On-line version ISSN 2078-5135
SAMJ, S. Afr. med. j. vol.98 n.4 Cape Town Apr. 2008
PO Box 119 - Milnerton, 7435. email@example.com
To the Editor: Reflecting on my last three decades in general/ family practice, I realised that I am an old-fashioned GP and expect too much from my colleagues. Over the Christmas/ New Year period, when many of them were away, some of their patients requested me to fax their pharmacy for a new prescription. I usually respond to such requests: 'My name is Furman, not Faxman!'
The Cape Times recently published a notice that a patient, whom I have looked after since birth, had given birth. The gynaecologist did not ask me to assist at the caesarean section, I was not informed of the birth, and I won't get a letter from the paediatrician.
Mossie Silbert and Sid Kiel, whom I joined in Sea Point in 1975, made me call and introduce myself to the other doctors and pharmacists in the area and inform other GPs if I saw their patients. I once called Gresha Edelstein to tell him that a patient whom he had seen recently had consulted me. He responded, 'If my patients don't want to see me, it's OK by me!'
Another well-known physician would call me and ask my permission to see Mr X or Mrs Y who had come to see him without a referral letter.
I have watched the fragmentation and now the defragmentation of general/family practice. Patients self-refer to private clinics, and their medical aid benefits are often depleted by expensive special investigations and treatment. Examples are clinics for headache, sports medicine and women's wellness.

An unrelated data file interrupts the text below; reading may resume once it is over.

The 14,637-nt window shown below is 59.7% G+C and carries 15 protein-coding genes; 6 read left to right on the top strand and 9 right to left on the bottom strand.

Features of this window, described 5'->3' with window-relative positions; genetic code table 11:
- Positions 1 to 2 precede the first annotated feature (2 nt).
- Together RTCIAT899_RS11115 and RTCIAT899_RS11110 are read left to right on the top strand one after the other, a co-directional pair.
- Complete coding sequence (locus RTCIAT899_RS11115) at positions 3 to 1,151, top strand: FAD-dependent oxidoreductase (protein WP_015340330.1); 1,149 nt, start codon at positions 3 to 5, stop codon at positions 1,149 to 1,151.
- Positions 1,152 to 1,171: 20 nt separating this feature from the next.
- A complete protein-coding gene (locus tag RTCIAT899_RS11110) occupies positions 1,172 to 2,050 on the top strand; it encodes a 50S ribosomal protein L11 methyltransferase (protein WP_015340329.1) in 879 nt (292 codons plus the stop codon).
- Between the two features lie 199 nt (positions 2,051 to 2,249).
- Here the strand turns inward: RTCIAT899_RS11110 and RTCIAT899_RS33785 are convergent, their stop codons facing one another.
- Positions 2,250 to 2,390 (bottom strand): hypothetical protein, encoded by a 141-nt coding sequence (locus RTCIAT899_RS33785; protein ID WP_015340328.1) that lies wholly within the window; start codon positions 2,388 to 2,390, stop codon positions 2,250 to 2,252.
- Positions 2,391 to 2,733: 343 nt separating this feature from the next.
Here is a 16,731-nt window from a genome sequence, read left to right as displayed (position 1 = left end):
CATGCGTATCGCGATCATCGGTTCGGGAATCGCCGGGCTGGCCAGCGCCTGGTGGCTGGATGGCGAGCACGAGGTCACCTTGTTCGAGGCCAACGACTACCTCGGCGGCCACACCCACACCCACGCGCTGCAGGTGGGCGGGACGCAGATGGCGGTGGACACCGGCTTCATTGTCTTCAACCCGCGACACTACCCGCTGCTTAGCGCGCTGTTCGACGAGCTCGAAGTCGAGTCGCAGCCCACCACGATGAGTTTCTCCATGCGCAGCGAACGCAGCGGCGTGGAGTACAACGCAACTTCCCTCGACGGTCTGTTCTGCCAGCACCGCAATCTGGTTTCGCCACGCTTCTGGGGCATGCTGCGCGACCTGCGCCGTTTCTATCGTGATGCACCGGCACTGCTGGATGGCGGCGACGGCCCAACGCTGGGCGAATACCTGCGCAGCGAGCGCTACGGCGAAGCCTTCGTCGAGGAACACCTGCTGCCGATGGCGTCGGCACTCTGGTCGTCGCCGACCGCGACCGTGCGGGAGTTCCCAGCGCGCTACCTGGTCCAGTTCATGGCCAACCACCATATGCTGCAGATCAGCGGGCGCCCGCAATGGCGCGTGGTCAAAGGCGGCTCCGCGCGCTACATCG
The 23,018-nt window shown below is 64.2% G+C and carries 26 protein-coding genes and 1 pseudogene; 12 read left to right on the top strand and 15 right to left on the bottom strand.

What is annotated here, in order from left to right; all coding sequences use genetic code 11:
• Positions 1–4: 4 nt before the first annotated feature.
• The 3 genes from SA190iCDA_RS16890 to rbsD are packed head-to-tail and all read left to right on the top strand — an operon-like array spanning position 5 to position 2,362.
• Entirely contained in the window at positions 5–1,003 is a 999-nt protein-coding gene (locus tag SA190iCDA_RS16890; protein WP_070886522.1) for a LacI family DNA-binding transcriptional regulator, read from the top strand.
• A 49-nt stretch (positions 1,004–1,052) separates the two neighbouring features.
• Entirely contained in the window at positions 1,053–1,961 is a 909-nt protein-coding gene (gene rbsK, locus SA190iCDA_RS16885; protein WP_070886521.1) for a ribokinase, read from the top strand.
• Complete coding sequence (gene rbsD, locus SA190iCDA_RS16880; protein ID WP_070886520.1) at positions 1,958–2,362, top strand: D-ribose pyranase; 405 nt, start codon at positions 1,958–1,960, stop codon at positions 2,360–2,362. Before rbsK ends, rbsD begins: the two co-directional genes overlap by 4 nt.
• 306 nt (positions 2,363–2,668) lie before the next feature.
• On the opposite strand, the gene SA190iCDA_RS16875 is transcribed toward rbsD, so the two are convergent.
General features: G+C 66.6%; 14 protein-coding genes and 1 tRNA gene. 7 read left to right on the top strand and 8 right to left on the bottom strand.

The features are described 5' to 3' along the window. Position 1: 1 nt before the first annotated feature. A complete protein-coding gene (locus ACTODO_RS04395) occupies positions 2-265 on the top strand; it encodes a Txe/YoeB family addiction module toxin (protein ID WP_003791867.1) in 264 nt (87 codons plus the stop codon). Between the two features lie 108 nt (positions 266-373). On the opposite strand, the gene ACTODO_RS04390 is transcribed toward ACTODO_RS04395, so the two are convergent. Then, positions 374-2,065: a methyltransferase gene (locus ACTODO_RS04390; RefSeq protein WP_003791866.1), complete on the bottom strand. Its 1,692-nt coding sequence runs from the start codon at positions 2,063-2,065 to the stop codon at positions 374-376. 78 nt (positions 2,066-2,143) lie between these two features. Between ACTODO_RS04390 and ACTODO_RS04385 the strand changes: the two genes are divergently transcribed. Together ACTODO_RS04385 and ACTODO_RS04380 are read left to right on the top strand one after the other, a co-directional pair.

Nursing sisters at many pharmacies give flu vaccines and anti-inflammatory injections, and perform cholesterol and glucose tests. Guess who gets called out when there is an anaphalactoid reaction? Lately, I've been receiving patients requesting inappropriate HIV tests and other screening tests to earn points for their medical aid to fund cheaper movie tickets, plane tickets, car hire and other perks/benefits!
Primary care has changed with the mushrooming of the private trauma/casualty units that are housed at the biggest 'primary care centres'. As long as patients have cash or credit cards, they are seen for any urgent ailment, from nappy rash to rhinitis. These units have an important role in the community, if used appropriately for MVAs, myocardial infarcts, acute surgery and other true emergencies. However, they are being abused by arranging repeat visits instead of returning patients for continuing care to their primary caregiver.
I am now forced to do a dispensing course to continue to perform clinical trials that I have been doing since 1979. My medical training did not include the complex ICD10 codes, Nappi codes or how to manage managed health care. The attempts by the Department of Health to implement a 'Certificate of Need' would result in me not being able to treat whoever, with whatever, and now even wherever I want to treat!
A patient called me out at 07h30 on Christmas Day. He had had several recent hospital admissions after self-referring to a specialist and was on a host of medications of which I was unaware. He asked me, 'Knowing what you do now: if you had your life over, would you still choose medicine as a career?' Without hesitating, I replied, 'Yes'. Driving home for a delayed breakfast, Frank Sinatra was singing 'I did it my way', and I thought that there is no way in the current climate that I am able to practise my way!!!